Home' Australian Pharmacist : Australian Pharmacist June 2016 Contents Australian Pharmacist June 2016 I ©Pharmaceutical Society of Australia Ltd.
Only 1% of Australians aged
18–74 understand age-appropriate
vaccination is vital to maintaining good
while just 20% of those at most
risk of infection have been vaccinated
against pneumococcal pneumonia,
according to figures released by Lung
Foundation Australia to mark Pneumonia
Awareness Week (May 9–15).
Respiratory physician and Lung
Foundation Australia National Council
member, Associate Professor Lucy
Morgan, from Sydney, said while
the so-called ‘Super seniors’ positive
attitude towards their health was
admirable, 52% of this age group
were at increased risk of contracting
pneumococcal pneumonia through an
existing medical condition or lifestyle
factors (i.e., current or past smoking).
The Foundation’s Breathe well, age well
research found that 66% of Australian
adults considered themselves to be
younger and fitter than their parents
were at their age, and many therefore
underestimated the potential for
vaccination to ‘add years to life.’
Further, 87% of seniors (aged 65–74)
considered themselves to be younger
and fitter than their parent’s generation
were at their age, while 65% did not
consider their age to be a health-risk
factor. Furthermore, the majority in this
age group (57%) did not believe that
contracting, pneumococcal pneumonia
would have a major impact on their lives.
‘ We are seeing the rise of a generation
of healthy, fit and fabulous Australians
in their mid-60s who love to travel
and to care for their grandchildren.
They take good care of themselves,
and are dedicated to ‘adding years
to life’, by exercising and eating well,
but don’t realise that developing
pneumococcal pneumonia could
change all of that.
‘ The stark reality is, all adults aged
65 and over are at increased risk
of contracting pneumococcal
pneumonia due to their age alone,
and pneumococcal vaccination can
‘add life to years,’ A/Prof Morgan said.
Worryingly, the ‘Breathe well, age
well’ research found the majority of
Australians at-risk of pneumococcal
pneumonia do not intend to vaccinate
against the preventable infection.
‘ While the majority of Australians (64%)
aged 18–74 have had a flu shot at some
stage in their lives, only 20% of those at
highest risk of infection, cite they have
been vaccinated against this often fatal
lung infection,’ A/Prof Morgan said.
This year, Pneumonia Awareness
Week aimed to raise awareness,
especially among older Australians,
of the importance of protecting
against pneumococcal pneumonia,
given among seniors aged 65–74 who
report they are yet to vaccinate against
pneumococcal pneumonia, 40% are
not even aware of the pneumococcal
A/Prof Morgan said that while the
vaccination rate for pneumonia is highest
among those aged 65–74 years at 37%,
this still leaves the majority, almost two-thirds
of people aged 65-74 years, unvaccinated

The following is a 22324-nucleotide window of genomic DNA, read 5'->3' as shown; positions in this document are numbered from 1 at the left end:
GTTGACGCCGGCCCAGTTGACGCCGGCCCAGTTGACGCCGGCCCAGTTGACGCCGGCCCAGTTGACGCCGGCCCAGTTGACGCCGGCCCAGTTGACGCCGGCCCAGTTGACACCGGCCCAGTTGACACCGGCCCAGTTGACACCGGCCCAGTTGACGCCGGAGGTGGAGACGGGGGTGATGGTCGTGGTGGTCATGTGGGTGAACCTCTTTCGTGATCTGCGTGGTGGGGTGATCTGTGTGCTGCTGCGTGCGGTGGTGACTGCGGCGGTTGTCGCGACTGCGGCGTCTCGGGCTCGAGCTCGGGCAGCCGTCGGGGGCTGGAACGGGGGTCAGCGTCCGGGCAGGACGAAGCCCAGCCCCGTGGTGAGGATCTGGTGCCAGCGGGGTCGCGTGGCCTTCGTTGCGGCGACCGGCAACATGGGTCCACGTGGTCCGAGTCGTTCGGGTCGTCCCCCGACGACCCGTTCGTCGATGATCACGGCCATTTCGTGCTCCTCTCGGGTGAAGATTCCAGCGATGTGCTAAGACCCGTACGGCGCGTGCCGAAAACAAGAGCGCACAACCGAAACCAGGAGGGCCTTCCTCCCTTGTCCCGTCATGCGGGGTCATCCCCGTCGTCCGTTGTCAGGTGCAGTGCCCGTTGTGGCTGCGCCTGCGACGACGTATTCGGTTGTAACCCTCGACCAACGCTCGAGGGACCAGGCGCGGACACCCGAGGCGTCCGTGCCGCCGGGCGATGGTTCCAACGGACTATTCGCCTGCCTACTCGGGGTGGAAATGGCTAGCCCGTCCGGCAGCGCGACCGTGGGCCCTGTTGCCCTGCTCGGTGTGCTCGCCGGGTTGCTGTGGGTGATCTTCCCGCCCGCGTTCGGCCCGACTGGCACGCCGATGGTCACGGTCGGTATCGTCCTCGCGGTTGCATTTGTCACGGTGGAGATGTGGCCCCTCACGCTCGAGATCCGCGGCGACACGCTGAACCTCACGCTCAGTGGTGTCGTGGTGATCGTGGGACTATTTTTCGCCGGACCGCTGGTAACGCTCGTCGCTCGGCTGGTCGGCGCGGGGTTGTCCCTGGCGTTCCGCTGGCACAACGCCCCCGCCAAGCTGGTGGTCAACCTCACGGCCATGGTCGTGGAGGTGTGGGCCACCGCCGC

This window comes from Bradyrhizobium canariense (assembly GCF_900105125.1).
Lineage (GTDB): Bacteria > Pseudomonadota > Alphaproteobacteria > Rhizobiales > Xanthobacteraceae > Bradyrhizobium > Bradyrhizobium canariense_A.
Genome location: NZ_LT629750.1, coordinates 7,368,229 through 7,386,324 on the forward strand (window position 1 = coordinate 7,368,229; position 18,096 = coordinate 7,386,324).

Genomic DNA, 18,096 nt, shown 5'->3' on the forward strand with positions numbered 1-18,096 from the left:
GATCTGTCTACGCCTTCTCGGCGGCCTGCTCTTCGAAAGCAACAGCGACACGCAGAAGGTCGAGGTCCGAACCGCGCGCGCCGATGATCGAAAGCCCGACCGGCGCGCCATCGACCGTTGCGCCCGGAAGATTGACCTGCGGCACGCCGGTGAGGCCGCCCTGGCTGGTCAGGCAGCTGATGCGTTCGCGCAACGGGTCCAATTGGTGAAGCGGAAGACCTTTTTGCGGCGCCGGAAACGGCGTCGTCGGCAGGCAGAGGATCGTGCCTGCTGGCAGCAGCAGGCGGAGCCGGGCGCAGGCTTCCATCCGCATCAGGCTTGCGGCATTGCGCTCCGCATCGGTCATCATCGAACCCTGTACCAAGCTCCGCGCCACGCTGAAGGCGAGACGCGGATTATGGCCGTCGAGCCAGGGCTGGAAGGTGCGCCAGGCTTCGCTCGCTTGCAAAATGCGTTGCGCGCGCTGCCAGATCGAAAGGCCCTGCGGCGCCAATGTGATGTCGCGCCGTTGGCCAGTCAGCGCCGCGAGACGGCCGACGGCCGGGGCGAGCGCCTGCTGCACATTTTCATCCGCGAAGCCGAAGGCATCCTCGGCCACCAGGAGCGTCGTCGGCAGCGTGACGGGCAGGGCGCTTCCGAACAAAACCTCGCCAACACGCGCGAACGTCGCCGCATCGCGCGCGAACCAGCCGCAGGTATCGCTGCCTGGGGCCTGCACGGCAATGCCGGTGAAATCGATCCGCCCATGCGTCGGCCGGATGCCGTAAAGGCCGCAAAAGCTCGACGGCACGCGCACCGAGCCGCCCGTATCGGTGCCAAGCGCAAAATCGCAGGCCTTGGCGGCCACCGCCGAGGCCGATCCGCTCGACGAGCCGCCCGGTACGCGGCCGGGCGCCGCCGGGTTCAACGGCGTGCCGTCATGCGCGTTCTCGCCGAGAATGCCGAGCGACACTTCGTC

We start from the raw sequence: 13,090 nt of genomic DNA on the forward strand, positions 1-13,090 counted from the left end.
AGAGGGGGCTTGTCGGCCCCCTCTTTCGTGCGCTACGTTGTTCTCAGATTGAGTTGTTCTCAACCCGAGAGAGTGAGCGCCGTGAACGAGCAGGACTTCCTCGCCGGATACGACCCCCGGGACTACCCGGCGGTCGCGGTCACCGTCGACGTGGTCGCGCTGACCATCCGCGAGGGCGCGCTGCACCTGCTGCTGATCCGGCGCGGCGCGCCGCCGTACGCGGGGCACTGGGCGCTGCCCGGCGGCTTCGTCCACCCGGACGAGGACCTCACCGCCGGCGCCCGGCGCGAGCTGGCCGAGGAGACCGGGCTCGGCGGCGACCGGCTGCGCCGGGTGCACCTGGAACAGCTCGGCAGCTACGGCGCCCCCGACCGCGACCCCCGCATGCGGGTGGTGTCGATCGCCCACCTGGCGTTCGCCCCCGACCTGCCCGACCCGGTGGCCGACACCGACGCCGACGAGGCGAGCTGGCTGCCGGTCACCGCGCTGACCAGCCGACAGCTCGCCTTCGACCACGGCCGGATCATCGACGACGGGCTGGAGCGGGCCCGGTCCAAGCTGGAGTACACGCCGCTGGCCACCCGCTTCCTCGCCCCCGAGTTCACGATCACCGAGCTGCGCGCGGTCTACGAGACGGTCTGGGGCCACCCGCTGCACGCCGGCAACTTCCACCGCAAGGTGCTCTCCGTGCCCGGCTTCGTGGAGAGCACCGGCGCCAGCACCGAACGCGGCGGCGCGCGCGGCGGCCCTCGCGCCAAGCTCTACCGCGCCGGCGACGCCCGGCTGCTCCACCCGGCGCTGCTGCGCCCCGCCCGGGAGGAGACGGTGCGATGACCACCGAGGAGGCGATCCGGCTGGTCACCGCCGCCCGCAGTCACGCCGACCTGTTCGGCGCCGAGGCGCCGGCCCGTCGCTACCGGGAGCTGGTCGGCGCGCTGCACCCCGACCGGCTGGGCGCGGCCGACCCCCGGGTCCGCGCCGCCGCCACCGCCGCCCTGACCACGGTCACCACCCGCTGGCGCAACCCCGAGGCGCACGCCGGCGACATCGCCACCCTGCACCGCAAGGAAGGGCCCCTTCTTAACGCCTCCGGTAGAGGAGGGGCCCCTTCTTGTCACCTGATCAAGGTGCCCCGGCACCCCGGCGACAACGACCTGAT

against pneumococcal pneumonia.
‘Of great concern, is the fact that the
rate of vaccination among this age
group remains low despite our efforts
to raise awareness.
‘Furthermore, only 17% of Australians
aged 65–74 are even aware that
pneumonia is among the top five
leading causes of hospitalisation in
Australia,’ A/Prof Morgan said.
1. Breathe well, age well. Pneumonia 2016 survey.
Conducted by Galaxy Research and commissioned
by Lung Foundation Australia. April 2016.
Fee for service
Another benefit of has been pharmacists
becoming more comfortable with
charging a fee for providing the service.
Dr Nissen said that the second year
of the pilot was different to the first.
Initially pharmacists had wanted to see
that it was possible to ask for a fee and
that people would actually to come and
pay for a pharmacist to administer a
‘For us in an environment where we
had a number of organisations offering
vaccinations quite cheaply – vaccination
services administered by nurses or other
providers and where our people were
asking $20 or $25 for a vaccination while
others were asking $9 – people were still
willing to come to the pharmacies and
pay for them.
‘I think that sent a very strong message
about the value proposition around
what is a clinical service and what
people are prepared to value with
regards to their healthcare.
‘ We had pharmacists coming in droves
to the second roll out of the phase
two trial because they could see that
there was a potential value that people
would place on the service. We had no
complaints on the price.’
While it was not all plain sailing, and
was never expected to be, reflecting
on the process of getting pharmacist
delivered immunisation established in
Queensland and nationally Dr Nissen
said: ‘The experience we had was that
it was galvanising for the organisations
to work together through a steering
committee that was convened to
organise the pilot with a common goal
for not only Queensland but nationally.
‘ They didn’t get into the mire of the
cost. Developing the professional
practice and the standards around an
immunisation program gave us a really
good professional position that we have
a lot of experience in through PSA.’
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